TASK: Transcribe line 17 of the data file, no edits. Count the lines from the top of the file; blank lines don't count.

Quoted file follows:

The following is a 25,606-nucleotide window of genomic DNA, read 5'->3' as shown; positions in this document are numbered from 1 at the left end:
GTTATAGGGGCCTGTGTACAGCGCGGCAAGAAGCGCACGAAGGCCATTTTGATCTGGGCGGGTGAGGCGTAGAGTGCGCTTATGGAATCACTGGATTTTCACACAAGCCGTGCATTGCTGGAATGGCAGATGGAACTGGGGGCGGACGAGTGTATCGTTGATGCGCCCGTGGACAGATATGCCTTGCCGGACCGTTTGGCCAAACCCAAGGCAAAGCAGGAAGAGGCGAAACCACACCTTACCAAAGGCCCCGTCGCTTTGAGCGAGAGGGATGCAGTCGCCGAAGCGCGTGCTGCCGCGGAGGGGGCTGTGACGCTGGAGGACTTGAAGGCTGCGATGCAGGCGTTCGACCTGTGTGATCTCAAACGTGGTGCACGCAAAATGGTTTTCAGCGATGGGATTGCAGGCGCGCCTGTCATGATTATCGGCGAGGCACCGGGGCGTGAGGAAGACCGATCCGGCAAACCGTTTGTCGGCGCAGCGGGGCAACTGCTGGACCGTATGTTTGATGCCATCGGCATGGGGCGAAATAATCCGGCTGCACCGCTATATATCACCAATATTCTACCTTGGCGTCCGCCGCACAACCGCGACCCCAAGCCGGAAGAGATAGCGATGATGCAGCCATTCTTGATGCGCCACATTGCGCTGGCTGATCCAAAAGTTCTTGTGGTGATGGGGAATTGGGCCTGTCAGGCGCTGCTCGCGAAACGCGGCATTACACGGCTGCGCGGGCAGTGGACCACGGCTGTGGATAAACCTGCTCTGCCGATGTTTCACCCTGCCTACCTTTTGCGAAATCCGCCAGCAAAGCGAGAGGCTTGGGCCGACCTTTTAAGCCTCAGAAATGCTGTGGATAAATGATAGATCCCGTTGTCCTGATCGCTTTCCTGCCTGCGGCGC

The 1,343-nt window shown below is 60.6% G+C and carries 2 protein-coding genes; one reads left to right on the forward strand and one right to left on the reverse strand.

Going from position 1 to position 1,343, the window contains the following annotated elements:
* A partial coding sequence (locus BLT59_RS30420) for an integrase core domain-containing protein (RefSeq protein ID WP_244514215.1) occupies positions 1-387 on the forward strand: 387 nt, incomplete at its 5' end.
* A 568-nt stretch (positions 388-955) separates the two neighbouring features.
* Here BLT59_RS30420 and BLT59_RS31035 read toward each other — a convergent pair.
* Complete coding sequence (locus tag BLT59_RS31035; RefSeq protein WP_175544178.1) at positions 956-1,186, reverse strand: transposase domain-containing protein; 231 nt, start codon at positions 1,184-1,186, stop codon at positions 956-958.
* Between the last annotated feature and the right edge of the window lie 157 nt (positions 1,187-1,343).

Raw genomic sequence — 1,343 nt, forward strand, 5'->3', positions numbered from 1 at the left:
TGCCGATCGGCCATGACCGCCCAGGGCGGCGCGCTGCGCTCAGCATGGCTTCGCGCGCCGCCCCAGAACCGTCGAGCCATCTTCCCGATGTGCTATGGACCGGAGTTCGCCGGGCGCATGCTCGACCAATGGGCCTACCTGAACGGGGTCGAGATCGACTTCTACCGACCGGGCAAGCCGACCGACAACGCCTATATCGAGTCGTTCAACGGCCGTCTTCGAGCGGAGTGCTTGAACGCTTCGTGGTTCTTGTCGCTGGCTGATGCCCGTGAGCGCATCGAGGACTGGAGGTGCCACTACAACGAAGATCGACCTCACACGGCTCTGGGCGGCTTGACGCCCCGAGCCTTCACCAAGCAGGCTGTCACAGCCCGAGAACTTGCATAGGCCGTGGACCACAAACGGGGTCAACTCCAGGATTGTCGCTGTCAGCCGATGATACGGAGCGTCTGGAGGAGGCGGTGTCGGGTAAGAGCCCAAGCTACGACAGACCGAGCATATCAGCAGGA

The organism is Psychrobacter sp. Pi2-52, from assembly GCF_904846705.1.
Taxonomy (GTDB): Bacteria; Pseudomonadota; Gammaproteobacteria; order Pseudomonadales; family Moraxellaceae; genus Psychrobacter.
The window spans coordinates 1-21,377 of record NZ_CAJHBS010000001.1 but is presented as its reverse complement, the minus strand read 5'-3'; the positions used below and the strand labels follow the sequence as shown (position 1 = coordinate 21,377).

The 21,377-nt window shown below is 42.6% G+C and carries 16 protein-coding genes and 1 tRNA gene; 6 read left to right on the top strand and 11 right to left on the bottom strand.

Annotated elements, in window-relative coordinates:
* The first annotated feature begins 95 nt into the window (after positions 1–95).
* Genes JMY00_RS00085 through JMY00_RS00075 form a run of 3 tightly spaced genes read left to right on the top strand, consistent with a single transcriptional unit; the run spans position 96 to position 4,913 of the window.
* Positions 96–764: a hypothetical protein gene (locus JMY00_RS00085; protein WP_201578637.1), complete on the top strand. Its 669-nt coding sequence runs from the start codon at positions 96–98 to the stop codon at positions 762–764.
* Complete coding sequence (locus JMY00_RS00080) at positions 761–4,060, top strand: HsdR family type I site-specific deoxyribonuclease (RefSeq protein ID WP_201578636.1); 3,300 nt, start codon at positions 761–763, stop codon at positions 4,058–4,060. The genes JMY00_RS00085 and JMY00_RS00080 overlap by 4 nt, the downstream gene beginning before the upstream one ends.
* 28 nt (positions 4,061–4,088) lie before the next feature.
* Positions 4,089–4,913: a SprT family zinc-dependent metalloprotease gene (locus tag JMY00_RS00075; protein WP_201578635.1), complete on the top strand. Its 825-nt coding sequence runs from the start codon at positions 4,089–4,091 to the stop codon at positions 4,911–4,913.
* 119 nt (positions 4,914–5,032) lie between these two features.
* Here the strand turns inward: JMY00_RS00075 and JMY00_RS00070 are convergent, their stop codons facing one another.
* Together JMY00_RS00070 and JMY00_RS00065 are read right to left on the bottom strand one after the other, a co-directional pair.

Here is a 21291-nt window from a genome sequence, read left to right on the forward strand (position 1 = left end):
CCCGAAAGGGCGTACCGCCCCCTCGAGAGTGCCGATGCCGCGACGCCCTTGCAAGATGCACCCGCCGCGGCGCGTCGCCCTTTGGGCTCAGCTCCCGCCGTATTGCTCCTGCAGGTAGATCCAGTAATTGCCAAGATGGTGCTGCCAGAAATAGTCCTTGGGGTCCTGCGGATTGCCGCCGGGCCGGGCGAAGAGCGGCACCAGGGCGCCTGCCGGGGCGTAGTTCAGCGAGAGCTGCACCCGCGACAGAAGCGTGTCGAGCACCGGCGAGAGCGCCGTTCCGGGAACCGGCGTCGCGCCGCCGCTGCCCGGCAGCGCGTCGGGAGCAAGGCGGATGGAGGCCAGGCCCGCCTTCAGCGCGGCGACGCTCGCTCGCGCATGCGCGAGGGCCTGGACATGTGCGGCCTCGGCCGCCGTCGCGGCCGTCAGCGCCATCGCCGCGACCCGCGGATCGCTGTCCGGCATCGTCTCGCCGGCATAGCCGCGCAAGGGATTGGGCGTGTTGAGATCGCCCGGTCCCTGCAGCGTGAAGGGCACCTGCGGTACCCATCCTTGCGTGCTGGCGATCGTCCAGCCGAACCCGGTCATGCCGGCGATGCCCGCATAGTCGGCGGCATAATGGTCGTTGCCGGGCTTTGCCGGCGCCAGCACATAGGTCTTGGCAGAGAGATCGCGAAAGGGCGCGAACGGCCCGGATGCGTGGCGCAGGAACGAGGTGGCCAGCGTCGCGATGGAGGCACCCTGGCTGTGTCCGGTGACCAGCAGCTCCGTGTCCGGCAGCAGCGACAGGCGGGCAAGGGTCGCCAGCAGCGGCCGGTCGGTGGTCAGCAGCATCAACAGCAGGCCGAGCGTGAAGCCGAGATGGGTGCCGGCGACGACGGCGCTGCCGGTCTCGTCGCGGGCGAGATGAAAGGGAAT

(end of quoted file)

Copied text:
* The first annotated feature begins 95 nt into the window (after positions 1–95).